The Action Collab groups that were focused on “open” provided innovative and inspired prototype solutions to the question “How might we leverage open (content, research, data) to transform teaching and learning?” One solution, “Pandora for Learning”, was designed to connect students to content that students are passionate about and that they have curated. A second solution to the open education design challenge focused on creating a virtual learning experience that is learner- and teacher-curated, linking the end user to open content about the arts.
ISKME is committed to support the further development of these and other design solutions on the soon-to-launch online Action Collab Network.
In the last several years, we’ve seen the release of many excellent open textbooks, yet adoption still remains a challenge. From my perspective as a math instructor, I see two major barriers: discovery and ancillaries.
The first challenge for adoption of open textbooks is an instructor finding one. There are many instructors who are not even aware that open textbooks exist. Second, if an instructor is interested in open textbooks, even the reasonably well-culled listing at collegeopentextbooks.org can be daunting, and very few listed books resemble complete, ready-to-adopt textbooks. For a busy instructor, the prospect of having to remix resources from multiple sources is often more effort than they’re willing to put in.
To start addressing the second part of the discovery challenge, I built OpenTextBookStore.com. This site lists a subset of open textbooks I felt are really ready-to-adopt without requiring remixing or supplementing, and that are available in printed form. I’ve started with math books, but I hope to expand the listing with recommendations from subject matter experts in other fields. The site recreates the experience of browsing a publisher’s website; each listing shows a summary of the book, license information, the available formats, a table of contents, and a list of any available ancillaries.
Instructors have become accustomed to publishers providing extensive ancillary materials for textbooks, providing the second challenge for adoption of open textbooks. Many excellent efforts are contributing to addressing the ancillary challenge, including open courseware efforts like the Washington Open Course Library (which I was part of). In mathematics, online homework has become commonplace, and for a majority of faculty is a key part of their textbook adoption decision.
To help address this, I’m happy to announce MyOpenMath.com, a free and open online homework system for mathematics. It is built on open-source software I’ve been developing for six years, and that has been used by tens of thousands of students. It provides randomized, algorithmically generated homework with automated grading of numerical and algebraic answers, similar to WebAssign and other publisher products. It also provides a course management system with gradebook, file posting, discussion forums, etc. (To their credit, WebAssign has produced online homework for several open textbooks, but this comes with a cost to students and is not open.) MyOpenMath has homework aligned with open textbooks in pre-algebra, beginning and intermediate algebra, pre-calculus, and trigonometry. The courses can easily be copied and modified by an instructor and used with students as graded homework. Many courses include video lessons, classroom activities, or other supplements as well. These courses are also available to students for self-study, review purposes, or as ungraded practice. These courses were contributed by faculty in Washington and Arizona; please see our “About us” page for credits.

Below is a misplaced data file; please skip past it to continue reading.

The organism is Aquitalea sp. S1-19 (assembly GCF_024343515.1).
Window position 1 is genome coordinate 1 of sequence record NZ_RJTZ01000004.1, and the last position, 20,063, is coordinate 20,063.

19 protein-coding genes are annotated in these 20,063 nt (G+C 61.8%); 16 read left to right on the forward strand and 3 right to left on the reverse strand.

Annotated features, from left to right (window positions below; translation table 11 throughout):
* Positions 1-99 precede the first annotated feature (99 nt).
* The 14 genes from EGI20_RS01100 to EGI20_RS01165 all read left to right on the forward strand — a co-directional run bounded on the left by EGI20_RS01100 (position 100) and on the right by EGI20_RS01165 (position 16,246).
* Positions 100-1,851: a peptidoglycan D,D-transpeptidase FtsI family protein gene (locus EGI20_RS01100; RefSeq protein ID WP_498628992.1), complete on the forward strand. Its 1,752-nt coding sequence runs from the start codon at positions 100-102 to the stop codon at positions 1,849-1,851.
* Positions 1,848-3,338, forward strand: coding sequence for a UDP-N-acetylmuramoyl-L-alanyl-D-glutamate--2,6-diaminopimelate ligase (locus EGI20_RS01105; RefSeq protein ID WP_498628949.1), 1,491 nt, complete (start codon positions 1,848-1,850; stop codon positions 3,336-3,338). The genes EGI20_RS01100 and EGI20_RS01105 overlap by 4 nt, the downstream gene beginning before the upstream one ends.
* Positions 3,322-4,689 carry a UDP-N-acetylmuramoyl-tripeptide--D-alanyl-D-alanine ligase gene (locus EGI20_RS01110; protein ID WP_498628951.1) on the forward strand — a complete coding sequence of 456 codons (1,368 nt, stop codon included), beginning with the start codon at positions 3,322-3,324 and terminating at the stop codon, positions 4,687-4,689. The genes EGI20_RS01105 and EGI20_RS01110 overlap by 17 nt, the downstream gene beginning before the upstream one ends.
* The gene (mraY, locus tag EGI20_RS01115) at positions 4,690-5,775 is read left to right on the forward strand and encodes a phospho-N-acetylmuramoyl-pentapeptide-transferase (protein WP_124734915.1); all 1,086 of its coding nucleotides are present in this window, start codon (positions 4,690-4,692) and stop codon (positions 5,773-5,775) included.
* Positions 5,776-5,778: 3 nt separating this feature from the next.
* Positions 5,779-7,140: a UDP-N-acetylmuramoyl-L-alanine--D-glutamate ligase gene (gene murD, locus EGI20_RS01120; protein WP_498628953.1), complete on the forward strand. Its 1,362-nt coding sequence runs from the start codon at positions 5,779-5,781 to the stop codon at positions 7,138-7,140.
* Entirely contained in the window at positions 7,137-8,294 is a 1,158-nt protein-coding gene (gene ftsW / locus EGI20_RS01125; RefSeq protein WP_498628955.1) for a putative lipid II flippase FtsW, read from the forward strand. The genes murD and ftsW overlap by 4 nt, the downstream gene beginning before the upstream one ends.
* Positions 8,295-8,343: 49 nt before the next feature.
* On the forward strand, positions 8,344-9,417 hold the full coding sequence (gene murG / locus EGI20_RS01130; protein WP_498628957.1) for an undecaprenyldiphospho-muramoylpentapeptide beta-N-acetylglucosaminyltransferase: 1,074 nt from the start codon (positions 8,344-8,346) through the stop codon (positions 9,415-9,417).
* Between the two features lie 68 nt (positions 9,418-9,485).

Increased adoptions of open textbooks will only come by making it easy for faculty to find open textbooks, having open textbooks that can easily replace traditional textbooks, and providing ancillaries that instructors rely on. I hope OpenTextBookStore.com and MyOpenMath.com can contribute to that effort.
The Institute for the Study of Knowledge Management in Education (www.iskme.org) is hosting its annual Big Ideas Fest in December 2011 in Half Moon Bay, CA. This three-day gathering of the nation’s most creative makers and doers in education brings together champions across K-12, higher education, and informal learning, to participate in a truly unique interactive experience.
This is the one place each year where education change agents find each other at what one participant describes as “like TED on Steroids!” You’llhear from inspiring speakers.
Take part in Action Collabs.designed to incubate solutions to address education’s most pressing challenges. If you are looking for an opportunity to be recharged with new perspectives and learn how to use collaborative tools to prototype innovative ideas, add yourself to the list of those who have the desire and passion necessary to break down silos and call for real change in education.
Register today and use the invitation code = bif3022
Ms. Irina Bokova, Director General of UNESCO will be officiating the launch of “Global Open Access Platform” (usually called the Global Open Access Portal) along with the launch of the UNESCO OER Platform, the re-designed Open Training Platform, and the OER policy Guidelines. The Launch is scheduled for November 1, 2011 at 6:30pm Paris time (GMT-1) and 10:30 am PDT and will be live-streamed in:
English – mms://stream.unesco.org/live/room_10_en.wmv
Français – mms://stream.unesco.org/live/room_10_fr.wmv